Fritillary on Red Milkweed, False Solomon’s Seal, Clay Colored Sparrow

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NEW! Paddler Pick Up – A new initiative to clean up the Kickapoo River
The KVR along with a variety of organizations and businesses have teamed up to provide red, mesh bags to anyone canoeing or kayaking the Kickapoo River. Paddlers are asked to use it for their own trash and the litter from others. The project is sponsored by the Friends of the KVR, the Kickapoo Valley Association, Mad City Paddlers, Wildcat Mountain State Park, and the KVR. Contact the KVR with any questions.

The Kickapoo River has been a favorite among canoeists for many years. The word "Kickapoo" is from the Native American Algonquian language meaning "he who goes here, then there." Translated locally as the "crooked river," it certainly lives up to its name, meandering its way along a 125-mile course that covers only 65 miles "as the crow flies." The shallow, gently flowing river is tame enough for the beginner but scenic enough forCanoe the Kickapoo the advanced paddler, as well. The upper stretch of the river from Ontario to La Farge is arguably the most beautiful, if not the most accessible for the public to enjoy.


The Kickapoo River is well known for rapidly changing water levels. The river will rise quickly during and after heavy rain; Flooding is a common occurence. During high water, passing under tree branches and some bridges may become difficult, and at times impossible. Debris dams or log jams can develop thus blocking river channel and causing extremely dangerous conditions. At the first sign of threatening weather, begin to consider seeking higher ground. "Normal" summer gage height ranges between 3 to 5 feet, at La Farge (Bridge 20). Water levels above 5 ft are not recommended for paddling. Check the USGS gaging station at La Farge or contact the Reserve Office for current river conditions.


The river is a textbook example of an entrenched dendretic river system. It is the longest river completely within the driftless portion of the upper Midwest and has been suggested by some geologists to be the oldest river system in the world outside of Antarctica. Over a period of millions of years, the river has carved a valley that varies from less than a mile wide at its greatest to a narrow gap at other places.

The river is fed by a number of smaller streams and tributaries, many of which offer excellent trout fishing opportunities. Springs and free-flowing wells contribute to keeping the river cool year round.

Log jams are a natural occurrence along the Kickapoo. Be careful when swimming or portaging. The cool water temperature, deep pools with surprisingly strong currents, and hidden logs can be hazardous.


The river will take you through both Wildcat Mountain State Park and the Kickapoo Valley Reserve.

A bird survey conducted in 1997 along the upper Kickapoo found that there are over 100 species of breeding birds that call the area home. Among them are several species considered either threatened or endangered such as the Kentucky Warbler and the Louisiana Waterthrush.

Other forms of wildlife often seen along the river include muskrats, beaver, white-tailed deer, raccoons, woodchucks, mink, and otters. The best opportunities for viewing wildlife are often early in the morning and on weekdays when traffic on the river is lightest.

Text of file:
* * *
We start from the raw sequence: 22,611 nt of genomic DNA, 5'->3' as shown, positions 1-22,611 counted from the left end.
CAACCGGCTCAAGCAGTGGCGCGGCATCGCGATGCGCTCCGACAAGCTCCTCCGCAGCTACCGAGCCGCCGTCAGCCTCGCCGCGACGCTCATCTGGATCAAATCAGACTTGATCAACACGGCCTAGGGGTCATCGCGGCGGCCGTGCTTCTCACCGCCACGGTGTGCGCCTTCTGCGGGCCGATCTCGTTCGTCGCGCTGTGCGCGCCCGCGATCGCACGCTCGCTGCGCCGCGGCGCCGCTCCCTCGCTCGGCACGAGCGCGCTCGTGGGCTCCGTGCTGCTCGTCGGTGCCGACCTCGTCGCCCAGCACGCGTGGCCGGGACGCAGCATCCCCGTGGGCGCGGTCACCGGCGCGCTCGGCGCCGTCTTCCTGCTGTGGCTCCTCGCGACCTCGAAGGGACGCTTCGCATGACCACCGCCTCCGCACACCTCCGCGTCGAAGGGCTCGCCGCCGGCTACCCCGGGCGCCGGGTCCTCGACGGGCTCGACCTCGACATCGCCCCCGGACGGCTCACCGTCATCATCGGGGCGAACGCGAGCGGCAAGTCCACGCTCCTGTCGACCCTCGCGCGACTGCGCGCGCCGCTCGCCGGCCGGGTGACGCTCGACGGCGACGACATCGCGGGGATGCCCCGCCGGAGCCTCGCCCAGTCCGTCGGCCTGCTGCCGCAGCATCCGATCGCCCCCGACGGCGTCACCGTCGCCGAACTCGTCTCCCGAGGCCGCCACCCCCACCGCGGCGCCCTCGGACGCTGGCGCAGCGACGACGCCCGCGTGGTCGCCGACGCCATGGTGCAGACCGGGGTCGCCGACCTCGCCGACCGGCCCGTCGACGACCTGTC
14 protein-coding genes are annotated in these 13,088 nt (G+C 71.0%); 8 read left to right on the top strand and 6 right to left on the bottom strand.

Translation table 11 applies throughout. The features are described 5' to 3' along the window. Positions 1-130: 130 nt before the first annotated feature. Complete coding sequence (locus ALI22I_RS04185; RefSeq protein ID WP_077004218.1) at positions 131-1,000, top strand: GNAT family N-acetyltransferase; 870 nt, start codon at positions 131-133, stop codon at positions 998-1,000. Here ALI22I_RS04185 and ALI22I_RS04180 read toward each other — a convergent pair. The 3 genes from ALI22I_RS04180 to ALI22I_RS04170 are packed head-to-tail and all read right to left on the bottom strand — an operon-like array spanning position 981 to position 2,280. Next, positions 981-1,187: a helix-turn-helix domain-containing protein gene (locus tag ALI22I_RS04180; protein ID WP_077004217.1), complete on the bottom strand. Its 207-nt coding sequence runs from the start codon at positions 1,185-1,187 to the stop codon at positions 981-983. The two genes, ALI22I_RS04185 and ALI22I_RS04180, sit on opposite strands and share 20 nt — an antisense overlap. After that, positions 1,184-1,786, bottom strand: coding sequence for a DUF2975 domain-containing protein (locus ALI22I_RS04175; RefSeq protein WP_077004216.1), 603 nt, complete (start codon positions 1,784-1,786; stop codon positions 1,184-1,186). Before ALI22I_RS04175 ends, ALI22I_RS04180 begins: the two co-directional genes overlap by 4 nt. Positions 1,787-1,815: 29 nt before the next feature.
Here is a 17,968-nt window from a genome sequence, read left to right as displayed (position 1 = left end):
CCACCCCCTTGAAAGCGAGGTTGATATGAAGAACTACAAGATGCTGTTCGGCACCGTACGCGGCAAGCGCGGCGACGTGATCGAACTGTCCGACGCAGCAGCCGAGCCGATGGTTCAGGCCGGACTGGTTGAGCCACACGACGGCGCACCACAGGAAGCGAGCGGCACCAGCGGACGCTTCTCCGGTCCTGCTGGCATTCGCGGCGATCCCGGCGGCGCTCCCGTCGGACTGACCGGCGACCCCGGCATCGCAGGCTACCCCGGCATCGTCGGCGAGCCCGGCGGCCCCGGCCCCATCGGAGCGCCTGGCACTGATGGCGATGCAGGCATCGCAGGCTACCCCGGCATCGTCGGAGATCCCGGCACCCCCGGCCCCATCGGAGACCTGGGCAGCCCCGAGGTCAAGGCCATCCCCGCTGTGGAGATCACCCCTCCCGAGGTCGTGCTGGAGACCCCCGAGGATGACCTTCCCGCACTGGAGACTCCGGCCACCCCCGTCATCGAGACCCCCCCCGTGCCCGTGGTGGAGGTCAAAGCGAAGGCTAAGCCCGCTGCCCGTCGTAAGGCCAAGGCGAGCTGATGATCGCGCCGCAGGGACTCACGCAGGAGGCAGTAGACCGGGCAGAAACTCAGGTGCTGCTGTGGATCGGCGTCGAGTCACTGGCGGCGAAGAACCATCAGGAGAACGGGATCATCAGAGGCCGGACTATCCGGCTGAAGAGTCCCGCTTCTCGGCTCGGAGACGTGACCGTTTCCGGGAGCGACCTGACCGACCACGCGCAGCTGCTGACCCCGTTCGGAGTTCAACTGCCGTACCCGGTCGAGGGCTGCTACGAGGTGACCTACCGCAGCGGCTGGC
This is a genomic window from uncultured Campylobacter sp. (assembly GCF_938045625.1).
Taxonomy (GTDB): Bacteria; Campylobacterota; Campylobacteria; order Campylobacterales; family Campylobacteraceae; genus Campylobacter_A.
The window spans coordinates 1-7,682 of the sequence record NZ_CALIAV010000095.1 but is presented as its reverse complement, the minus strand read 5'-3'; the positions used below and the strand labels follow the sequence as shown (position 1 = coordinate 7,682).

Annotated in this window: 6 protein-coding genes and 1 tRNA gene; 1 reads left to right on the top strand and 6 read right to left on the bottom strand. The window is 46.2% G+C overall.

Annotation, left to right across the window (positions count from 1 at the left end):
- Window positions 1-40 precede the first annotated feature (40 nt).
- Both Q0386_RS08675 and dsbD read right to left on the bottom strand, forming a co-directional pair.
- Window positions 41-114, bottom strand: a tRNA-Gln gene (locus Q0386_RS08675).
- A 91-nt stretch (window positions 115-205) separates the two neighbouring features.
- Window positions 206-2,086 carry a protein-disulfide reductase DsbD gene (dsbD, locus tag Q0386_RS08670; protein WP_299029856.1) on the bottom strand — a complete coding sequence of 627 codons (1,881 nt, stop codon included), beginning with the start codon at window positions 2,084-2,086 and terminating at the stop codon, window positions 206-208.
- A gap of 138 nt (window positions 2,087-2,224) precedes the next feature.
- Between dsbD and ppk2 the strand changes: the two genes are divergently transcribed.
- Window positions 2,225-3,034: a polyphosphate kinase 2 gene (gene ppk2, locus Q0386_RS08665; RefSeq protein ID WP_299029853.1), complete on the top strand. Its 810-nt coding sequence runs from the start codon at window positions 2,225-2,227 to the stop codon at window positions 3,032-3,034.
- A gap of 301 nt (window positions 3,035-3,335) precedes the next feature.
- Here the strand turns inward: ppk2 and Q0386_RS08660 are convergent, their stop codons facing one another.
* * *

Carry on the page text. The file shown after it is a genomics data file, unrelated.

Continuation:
The native flora is as diverse as the fauna here in the valley.  Short grass prairie remnants and Pleistocene era relicts are a few of the unique features found only in this special part of the driftless region. The imposing sandstone cliffs that line the river along your route areKayak on the Kickapoo River home to a number of rare and endangered species that are holdovers from the time of the last great ice age. Towering old growth pines and hemlocks shade you as you travel down the river where you’ll also see numerous species of ferns and mosses clinging to the weeping sandstone cliffs. Over 300 species of plants provide a constant display of color from early spring through late fall along the river.


Over the years, the canoe rental businesses and individual paddlers have established a simplified timetable for canoe trips.  Obviously, times are estimates and may vary with water levels, skill, and number of rest stops along the way:

If you plan an overnight trip, there are a number of lodging options available. Campgrounds, bed and breakfasts, motels, and cabins can be found through our additional links page. The Kickapoo Valley Reserve offers primitive, low impact camping at designated sites along the river. Campsites are listed in the visitor guide. Steep river banks can make accessing river campsites difficult. Easier access can often be found slightly upstream or downstream of the campsite. Camping fees are required; camping permits may be purchased at the Visitor Center or one of sixteen self-registration stations on the Reserve.  Low impact standards for camping and a pack-it-in, pack-it-out policy of litter control will be enforced. River campsites are generally small areas with room for only a few tents. Large groups should contact the Reserve office when planning a trip.

Safety is a primary concern when planning a canoe trip. Always carry a personal flotation device for every member of your party - it’s the law. Bring proper provisions along including a change of clothing, plenty of drinking water, insect repellent, sunscreen, plastic bags for removal of trash, and a first aid kit.

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Last Modified:  2/28/2015 9:04:33 PM
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